No it does not.  However he's also not a horrible/bad OF either.  He may not win many (any?) games with his defense, but he also isn't going to be responsible for the Hindenburg disaster either.

Link to comment
Share on other sites

I totally agree with DocBauer - it is obvious that Simmons is playing SS to help evaluate the young pitchers. This decision is easy to support. The usage of Cave is not clear as Gordon is younger and Refsnyder plays younger. Regardless, the Twins will have a different shortstop next season through either a trade or free agency. In the meantime it is good to see a few wins lately.

Link to comment
Share on other sites

15 hours ago, Otto von Ballpark said:

Diving catches, while they look impressive, generally aren't a good measure of defensive ability. It's quite possible a faster, quicker-reacting, or better-positioned defender would have gotten to the ball without the need of making as splashy of a play.

Statcast xBA (Expected Batting Average, formerly Hit Probability) doesn't take direction or positioning into account, so it's not perfect, but a ball hit at that speed and trajectory is overwhelming an out most of the time -- .060 xBA.

Here's the video again, for reference:

https://mlb-cuts-diamond.mlb.com/FORGE/2021/2021-08/14/39e72e2f-c7f58a4b-4d772208-csvm-diamondx64-asset_1280x720_59_4000K.mp4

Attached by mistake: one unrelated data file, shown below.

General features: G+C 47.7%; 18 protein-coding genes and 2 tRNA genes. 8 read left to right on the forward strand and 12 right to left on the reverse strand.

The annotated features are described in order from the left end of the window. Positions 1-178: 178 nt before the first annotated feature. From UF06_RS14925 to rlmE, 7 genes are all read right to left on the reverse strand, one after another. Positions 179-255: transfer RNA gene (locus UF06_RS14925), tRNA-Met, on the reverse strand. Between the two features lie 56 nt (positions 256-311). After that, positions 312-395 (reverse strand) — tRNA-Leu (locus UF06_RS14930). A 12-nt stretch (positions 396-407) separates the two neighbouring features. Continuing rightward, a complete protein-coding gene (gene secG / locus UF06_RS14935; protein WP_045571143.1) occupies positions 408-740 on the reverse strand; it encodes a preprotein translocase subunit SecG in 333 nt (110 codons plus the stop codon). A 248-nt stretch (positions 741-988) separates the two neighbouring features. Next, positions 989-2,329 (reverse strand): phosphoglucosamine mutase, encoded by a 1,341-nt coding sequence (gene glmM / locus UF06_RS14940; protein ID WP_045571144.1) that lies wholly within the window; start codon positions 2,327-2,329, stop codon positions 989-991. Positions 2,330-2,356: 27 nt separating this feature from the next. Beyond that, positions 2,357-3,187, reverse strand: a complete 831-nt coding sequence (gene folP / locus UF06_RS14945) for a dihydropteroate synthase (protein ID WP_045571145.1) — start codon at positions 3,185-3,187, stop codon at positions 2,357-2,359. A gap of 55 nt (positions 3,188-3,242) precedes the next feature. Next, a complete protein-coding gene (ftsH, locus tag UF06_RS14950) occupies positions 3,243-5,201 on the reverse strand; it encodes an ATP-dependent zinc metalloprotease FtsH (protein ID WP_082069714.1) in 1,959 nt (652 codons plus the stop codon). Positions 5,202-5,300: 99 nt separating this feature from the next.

Looks like you stumbled on a flaw with Statcast with the fact that it, somehow, doesn't take direction into account.  (It doesn't?  That doesn't seem possible to me because I see plenty of positional Statcast data, but ok). 

That ball was perfectly placed for an extra base hit.  You'd have to be a supreme n00b to baseball to not see that.  The .060 number you are citing came from the rear end of a horse.

Link to comment
Share on other sites

Cave--I'm not opposed to moving him out to let others play (although if neither Celestino or Buxton is on the ML roster, I'm not sure if more PA's for Refsnyder is totally worth it).  That said, he had a wRC+ above 100 in both 2018 and 2019, and had a serious back injury this year which I'm sure contributed to his terrible numbers.  He still has an option left, and with three years of arbitration (which will be very inexpensive), he's not a terrible depth option, until such time as Kiriloff, Larnach, Rooker, Celestino, and Martin are all ready to be everyday big league players.

Simmons--I have no idea why we're not auditioning Polanco and Gordon at short.  None.

Donaldson--I don't think it's crazy to believe the market for him might be different in the offseason than it was at the deadline.  Also worth noting that eating $40M to move him is more palatable if Miranda has 6 weeks of consistent playing time OPSing .900; sure it's not great, but you save $10M.  Given that Donaldson clearly isn't healthy, I have no idea why you wouldn't IL him now, let him rest, and bring him back in September.

Link to comment
Share on other sites

2 hours ago, Dodecahedron said:

Looks like you stumbled on a flaw with Statcast with the fact that it, somehow, doesn't take direction into account.  (It doesn't?  That doesn't seem possible to me because I see plenty of positional Statcast data, but ok). 

That ball was perfectly placed for an extra base hit.  You'd have to be a supreme n00b to baseball to not see that.  The .060 number you are citing came from the rear end of a horse.